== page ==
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Sports Medicine

, Volume 49, Issue 9, pp 1309–1315 | Cite as

Causal Mediation Analysis Could Resolve Whether Training-Induced Increases in Muscle Strength are Mediated by Muscle Hypertrophy

  • James L. NuzzoEmail author
  • Harrison T. Finn
  • Robert D. Herbert
Commentary

Abstract

Resistance training increases muscle size (i.e., causes hypertrophy) and muscle strength, particularly in untrained individuals. Hypertrophy is widely believed to be one of the mechanisms (i.e., a mediator) by which resistance training increases strength. However, some researchers have questioned whether training-induced hypertrophy causes increases in strength. One approach to resolving this issue has been to use correlations between training-induced changes in muscle size and strength to infer the effect of hypertrophy on strength. This is problematic because correlations between changes in muscle size and strength may be confounded (i.e., correlation is not causation). Another approach has involved randomizing participants to different volumes of exercise to create different levels of hypertrophy and then comparing the strength increases associated with different levels of hypertrophy. This approach is also problematic because the unit of randomization is exercise volume rather than hypertrophy, and the potential for confounding remains. Thus, a new approach is needed to determine the extent to which hypertrophy increases muscle strength. Here, we introduce resistance training researchers to causal mediation analysis and recommend that it be used to resolve the current debate. Causal mediation analysis potentially provides an unconfounded estimate of the effect of a mediating variable (hypertrophy) on an outcome (strength). This analysis is supplemented by causal maps that help conceptualize research questions and identify potential confounders. In addition to resolving the debate on hypertrophy, causal mediation analysis can be used to answer a host of other questions about mechanisms in the health sciences.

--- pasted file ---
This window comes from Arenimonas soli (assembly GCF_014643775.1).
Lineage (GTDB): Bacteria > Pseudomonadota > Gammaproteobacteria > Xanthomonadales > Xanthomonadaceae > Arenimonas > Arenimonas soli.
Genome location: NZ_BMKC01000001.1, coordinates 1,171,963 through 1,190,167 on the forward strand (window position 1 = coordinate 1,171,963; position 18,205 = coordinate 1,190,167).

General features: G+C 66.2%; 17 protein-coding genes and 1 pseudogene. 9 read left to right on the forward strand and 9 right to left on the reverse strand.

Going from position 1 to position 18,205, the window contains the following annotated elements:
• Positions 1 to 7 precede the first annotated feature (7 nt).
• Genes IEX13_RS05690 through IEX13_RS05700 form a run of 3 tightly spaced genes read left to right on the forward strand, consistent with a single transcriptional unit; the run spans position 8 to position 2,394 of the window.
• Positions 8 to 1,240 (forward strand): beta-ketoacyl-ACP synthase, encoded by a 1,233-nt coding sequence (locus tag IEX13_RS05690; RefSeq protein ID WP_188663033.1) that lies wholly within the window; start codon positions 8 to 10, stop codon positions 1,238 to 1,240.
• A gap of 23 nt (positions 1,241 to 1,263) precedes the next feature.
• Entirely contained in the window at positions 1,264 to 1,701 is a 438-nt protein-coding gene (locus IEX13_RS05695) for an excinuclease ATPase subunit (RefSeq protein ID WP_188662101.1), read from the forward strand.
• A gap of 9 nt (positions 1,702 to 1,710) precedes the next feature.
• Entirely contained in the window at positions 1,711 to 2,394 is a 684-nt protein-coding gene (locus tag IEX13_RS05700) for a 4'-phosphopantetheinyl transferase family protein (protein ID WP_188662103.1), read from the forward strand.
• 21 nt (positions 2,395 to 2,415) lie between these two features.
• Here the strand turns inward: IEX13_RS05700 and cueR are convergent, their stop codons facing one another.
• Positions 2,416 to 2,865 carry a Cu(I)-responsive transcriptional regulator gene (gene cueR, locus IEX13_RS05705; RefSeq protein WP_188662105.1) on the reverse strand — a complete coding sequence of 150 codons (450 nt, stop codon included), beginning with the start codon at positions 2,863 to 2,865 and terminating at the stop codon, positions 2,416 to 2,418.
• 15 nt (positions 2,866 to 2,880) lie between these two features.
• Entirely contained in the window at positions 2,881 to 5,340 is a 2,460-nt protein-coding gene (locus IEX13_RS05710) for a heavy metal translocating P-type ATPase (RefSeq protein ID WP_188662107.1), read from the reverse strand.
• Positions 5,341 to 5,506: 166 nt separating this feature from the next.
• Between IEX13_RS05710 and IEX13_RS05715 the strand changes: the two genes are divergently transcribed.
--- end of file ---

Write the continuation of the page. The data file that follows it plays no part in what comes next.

Notes

Compliance with Ethical Standards

Funding

James Nuzzo and Robert Herbert are supported by the National Health Medical Research Council of Australia. Harrison Finn is supported by an Australian Postgraduate Award.

Conflict of Interest

James Nuzzo, Harrison Finn, and Robert Herbert have no conflicts of interest that are directly relevant to the content of this article.

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Copyright information

© Springer Nature Switzerland AG 2019

Authors and Affiliations

  1. 1.Neuroscience Research AustraliaRandwickAustralia
  2. 2.School of Medical SciencesUniversity of New South WalesSydneyAustralia

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